“When I got back at 3.30 p.m. she was still sitting there, still in her dressing gown. I was livid.”
He remarks that this experience “has left me with a lifelong distrust of dressing gowns”.
He was certainly not ready to come out as a Conservative, but he does already have a “pathological fear of poverty”. His parents have got divorced, which makes their finances more precarious, but he admires the work ethic of his stepfather.
This, palpably, is the way to escape poverty, as long the state doesn’t take most of your money in taxes and hand it out to the idlers on the estate who sit around all day in their dressing gowns, getting more money from inactivity than they would from an honest day’s toil.
But I have slipped into preaching mode, which Norcott never does. His conservatism is more a matter of intimations than of moral certainties.
Those belong to the Left. His parents took every chance to reinforce the prevailing narrative that the Tories “don’t give a toss about normal people”.
Something about this doesn’t quite fit. Norcott, born in 1976, goes to Rutlish School in Merton Park, and while he is there, a former pupil becomes Prime Minister.
At the 1992 General Election, the Conservatives run a successful ad campaign addressing the charge that they don’t care about normal people:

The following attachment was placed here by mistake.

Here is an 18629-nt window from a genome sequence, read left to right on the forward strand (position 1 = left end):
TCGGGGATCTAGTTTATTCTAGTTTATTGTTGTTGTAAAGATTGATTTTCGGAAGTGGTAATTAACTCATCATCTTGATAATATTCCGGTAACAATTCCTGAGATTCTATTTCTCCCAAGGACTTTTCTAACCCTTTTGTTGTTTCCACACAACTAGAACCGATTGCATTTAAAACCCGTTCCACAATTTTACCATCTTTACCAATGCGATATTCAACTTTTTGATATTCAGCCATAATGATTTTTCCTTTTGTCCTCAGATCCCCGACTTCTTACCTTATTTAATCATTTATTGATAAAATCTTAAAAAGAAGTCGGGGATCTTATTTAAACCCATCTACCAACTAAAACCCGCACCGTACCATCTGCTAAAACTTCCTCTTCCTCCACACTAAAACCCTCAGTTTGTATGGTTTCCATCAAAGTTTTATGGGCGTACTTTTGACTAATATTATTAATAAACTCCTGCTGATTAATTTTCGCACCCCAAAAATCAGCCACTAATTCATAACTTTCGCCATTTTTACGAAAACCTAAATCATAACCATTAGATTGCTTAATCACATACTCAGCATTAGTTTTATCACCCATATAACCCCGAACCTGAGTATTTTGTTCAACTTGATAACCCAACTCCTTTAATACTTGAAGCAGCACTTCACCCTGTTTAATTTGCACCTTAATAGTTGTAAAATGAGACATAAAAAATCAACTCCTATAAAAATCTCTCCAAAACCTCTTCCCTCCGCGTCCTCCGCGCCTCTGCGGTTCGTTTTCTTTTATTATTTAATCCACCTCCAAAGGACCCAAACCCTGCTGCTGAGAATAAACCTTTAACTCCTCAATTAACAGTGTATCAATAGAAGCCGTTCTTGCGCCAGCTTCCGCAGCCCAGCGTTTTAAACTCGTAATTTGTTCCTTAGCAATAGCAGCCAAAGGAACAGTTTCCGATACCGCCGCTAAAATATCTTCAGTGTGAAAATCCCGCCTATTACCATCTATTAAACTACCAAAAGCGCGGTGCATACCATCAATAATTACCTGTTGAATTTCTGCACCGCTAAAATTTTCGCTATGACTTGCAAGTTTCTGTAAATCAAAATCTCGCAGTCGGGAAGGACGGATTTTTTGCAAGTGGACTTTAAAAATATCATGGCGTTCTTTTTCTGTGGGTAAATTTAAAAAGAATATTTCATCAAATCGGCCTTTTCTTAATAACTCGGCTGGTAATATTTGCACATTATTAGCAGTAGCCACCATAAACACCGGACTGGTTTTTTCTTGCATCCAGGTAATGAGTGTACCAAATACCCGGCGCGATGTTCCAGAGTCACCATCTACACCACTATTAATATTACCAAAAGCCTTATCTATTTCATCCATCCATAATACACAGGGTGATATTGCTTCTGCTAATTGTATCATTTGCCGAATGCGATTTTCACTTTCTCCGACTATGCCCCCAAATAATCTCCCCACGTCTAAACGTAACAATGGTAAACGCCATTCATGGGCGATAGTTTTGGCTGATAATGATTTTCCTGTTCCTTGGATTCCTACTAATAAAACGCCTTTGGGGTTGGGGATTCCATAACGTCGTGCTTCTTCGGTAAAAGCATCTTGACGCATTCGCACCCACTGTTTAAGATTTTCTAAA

“What did the Tories do with a working-class boy from Brixton? They made him prime minister.”
Norcott is not exactly a Major fan:
“Like most people in Britain at that time, my view was that I didn’t mind him. He inspired an almost ideological level of ambivalence.”
Yet when Major comes to speak at his old school, it turns out there is more to him than that:
“The staff at Rutlish, like at most teaching faculties, were overwhelmingly left wing. Coming off the back of the Thatcher years, they were quite open in their contempt for the Tories. And yet, on the night Major came, it’s fair to say he surprised everybody by charming their leftie pants right off them. ‘What an honest man,’ they eulogised. It was also noticeable that he had a particular effect on the ladies. Before his affair with Edwina Currie became public knowledge, the last thing you’d have had Major down as would’ve been a ‘playa’, but the female staff were disturbed by how charismatic they found him… As my mate Michael put it, having met him, ‘The bloke’s a fucking unit. He’s got shoulders like a cupboard.'”
Norcott observes that the Labour candidate, Neil Kinnock, “seems a bit of a pillock”, for example by saying “We’re all right!” in “a preposterous American accent” at “a needlessly glitzy and self-congratulatory rally in Sheffield”.
It is also harder, Norcott remarks, to become Prime Minister if you are “bald, ginger or Welsh”, and “Kinnock was all three”:
“I’m not saying those aversions are morally justifiable but part of the Conservative mindset is understanding the public as it is, not as you wish it to be.”
In the mock general election held at his school in 1992, the year Major astonished the pundits by winning, Norcott ran as a Liberal Democrat.
Not long after this, his mother loses the use of her legs, he has to spend a lot of time looking after her, and his predicted grades at A level slump.
Goldsmiths College, whose recent alumni include Damien Hurst, Blur and Tracey Emin, offers him a place to read English if he gets two Bs and a C.